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As Baby Boomers Age Spinal Stenosis Becomes An Emerging Health Issue
Story Number is : 112717101

Few people appreciate the usefulness of their spine until it can no longer function properly. The spine is essential to daily normal functioning, enabling someone to stand, walk and carry out daily tasks. It is comprised of 33 bones which not only support the entire body allowing us to remain erect and walk and carry objects but at least as importantly, the core or spinal canal houses the spinal cord which carries all the nerves between the brain and the entire body. The spine can become a hindrance when spinal stenosis occurs. Spinal stenosis is the narrowing of the spinal canal.

“Spinal stenosis can occur at any point on a person’s spine, but the most common areas are the cervical (upper) and lumbar (lower) areas of the spine,” Westchester Neurosurgeon, Ezriel Kornel, MD, states. “Individuals can be born with spinal stenosis, but the majority of us get it as a part of the aging process,” says Dr, Kornel. “A person is at the greatest risk of developing spinal stenosis after 50 years of age. Those who do acquire the condition may experience a significant change in their quality of life.” When stenosis occurs in the cervical spine it can cause compression of the spinal cord. This can lead to weakness in the hands and difficulty coordinating walking and can ultimately lead to paralysis. Lumbar stenosis will cause compression to nerves running in that portion of the spine. These nerves are referred to as the cauda equine (horse’s tail in Latin) and compression of the cauda equine can lead to pain, numbness and weakness in the legs and when severe with problems with bowel and bladder control and erectile dysfunction. Cervical stenosis often leads to neck pain and lumbar stenosis often leads to severe back pain.

According to the American Academy of Orthopaedic Surgeons (AAOS), the number of Americans with spinal stenosis in the lumbar area is expected to grow over the next five years as the Baby Boomers age. The Academy estimates that 2.4 million Americans will be affected by lumbar spinal stenosis by 2021.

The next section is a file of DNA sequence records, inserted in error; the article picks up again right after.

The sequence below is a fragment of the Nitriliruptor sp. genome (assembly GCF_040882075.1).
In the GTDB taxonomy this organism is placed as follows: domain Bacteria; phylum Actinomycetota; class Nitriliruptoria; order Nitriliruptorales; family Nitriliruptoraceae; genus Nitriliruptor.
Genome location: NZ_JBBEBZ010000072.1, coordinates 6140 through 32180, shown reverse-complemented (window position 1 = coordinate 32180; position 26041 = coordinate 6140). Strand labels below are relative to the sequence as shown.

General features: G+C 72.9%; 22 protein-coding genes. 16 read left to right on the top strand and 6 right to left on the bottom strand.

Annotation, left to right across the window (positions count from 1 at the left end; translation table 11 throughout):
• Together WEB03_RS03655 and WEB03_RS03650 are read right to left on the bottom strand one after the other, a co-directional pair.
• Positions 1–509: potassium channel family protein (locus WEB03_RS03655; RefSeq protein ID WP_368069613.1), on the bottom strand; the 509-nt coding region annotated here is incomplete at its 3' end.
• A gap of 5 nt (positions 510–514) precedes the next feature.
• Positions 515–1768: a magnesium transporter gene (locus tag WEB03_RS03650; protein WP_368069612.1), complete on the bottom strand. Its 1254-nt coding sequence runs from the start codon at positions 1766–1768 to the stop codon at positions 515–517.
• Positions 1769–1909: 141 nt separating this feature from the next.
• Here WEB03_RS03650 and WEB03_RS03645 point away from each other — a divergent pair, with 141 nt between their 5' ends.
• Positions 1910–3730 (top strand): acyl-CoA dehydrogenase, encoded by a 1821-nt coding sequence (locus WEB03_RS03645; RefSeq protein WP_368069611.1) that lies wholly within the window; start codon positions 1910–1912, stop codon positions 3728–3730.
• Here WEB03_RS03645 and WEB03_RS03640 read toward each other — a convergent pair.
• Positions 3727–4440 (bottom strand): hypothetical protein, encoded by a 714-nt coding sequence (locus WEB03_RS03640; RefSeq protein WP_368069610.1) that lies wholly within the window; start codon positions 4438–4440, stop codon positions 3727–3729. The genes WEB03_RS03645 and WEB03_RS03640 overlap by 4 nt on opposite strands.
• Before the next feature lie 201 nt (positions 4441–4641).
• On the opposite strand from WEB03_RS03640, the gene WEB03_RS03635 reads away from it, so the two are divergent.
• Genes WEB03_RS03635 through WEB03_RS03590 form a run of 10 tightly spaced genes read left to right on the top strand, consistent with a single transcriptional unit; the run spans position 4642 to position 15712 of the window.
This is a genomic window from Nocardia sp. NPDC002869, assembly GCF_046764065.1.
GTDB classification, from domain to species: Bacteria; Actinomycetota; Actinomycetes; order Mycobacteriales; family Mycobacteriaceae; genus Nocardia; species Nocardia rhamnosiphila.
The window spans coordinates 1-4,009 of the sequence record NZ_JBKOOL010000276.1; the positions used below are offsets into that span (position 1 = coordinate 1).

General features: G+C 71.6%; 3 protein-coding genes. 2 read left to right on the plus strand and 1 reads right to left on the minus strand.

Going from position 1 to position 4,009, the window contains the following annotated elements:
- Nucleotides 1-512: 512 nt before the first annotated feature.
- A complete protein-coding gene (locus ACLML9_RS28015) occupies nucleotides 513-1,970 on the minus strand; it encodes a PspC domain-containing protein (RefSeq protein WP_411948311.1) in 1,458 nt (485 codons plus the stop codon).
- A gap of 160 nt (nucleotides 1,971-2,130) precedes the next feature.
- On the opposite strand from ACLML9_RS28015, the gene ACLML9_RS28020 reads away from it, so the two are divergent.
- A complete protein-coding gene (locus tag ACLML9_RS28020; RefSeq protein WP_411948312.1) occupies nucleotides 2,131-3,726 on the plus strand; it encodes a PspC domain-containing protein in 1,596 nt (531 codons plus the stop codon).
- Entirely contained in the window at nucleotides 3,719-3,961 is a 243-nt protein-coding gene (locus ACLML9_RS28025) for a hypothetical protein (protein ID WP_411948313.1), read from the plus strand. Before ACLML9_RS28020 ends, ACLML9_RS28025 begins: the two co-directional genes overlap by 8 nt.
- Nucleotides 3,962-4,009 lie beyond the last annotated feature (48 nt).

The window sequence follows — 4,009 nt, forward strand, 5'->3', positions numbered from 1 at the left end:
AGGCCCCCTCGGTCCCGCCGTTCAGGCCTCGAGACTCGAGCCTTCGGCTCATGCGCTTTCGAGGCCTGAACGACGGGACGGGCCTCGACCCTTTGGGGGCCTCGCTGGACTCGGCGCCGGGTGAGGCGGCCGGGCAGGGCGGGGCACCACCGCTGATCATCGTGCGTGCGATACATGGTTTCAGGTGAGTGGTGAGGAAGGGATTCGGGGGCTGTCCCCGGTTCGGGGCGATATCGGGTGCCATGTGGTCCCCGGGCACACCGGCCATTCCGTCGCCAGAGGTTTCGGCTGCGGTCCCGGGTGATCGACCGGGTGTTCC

“The development of spinal stenosis is typically a very slow process, which is why many individuals do not notice its effect until months later,” Dr. Kornel adds.“The symptoms can be so subtle that the patients typically don’t see themselves being limited,” he says. “They tend to limit themselves because of the pain, but not until later do they realize their functional activities have decreased. Over time, they have stopped doing their normal activities such as going to church or the supermarket.”
The most common symptoms of spinal stenosis include pain in the neck and back; numbness, weakness, cramping or pain in the arms or legs. Rarely spinal stenosis can occur suddenly, usually when a large portion of a disc, the cushion between the vertebrae herniates into the spinal canal. When this occurs in the lumbar spine it can lead to a relatively rare but serious condition called “cauda equina syndrome.” It leads to serious symptoms such difficulty walking, loss of control of the bowel or bladder and pain and numbness down the legs and in the genital region. When a sudden large disc herniation occurs in the cervical spine it can lead to quadraparesis or paralysis of all the limbs.

Dr. Kornel, indicates that “spinal stenosis can be treated in three different ways depending on the severity of the symptoms. The first approach is conservative and involves physical therapy and chiropractic management. The second approach involves more invasive therapies such as spinal injections and epidural steroids. The last line of treatment would include surgery, where a surgeon would open up the areas where the spinal cord and nerve roots are being compressed. This is done by removing elements that narrow the canal such as bone, ligament and disc, widening the spinal canal to allow the nerves and spinal cord to move freely without being compressed. This can now be performed very safely with minimally invasive surgery limiting trauma to surrounding tissue and minimizing blood loss.”

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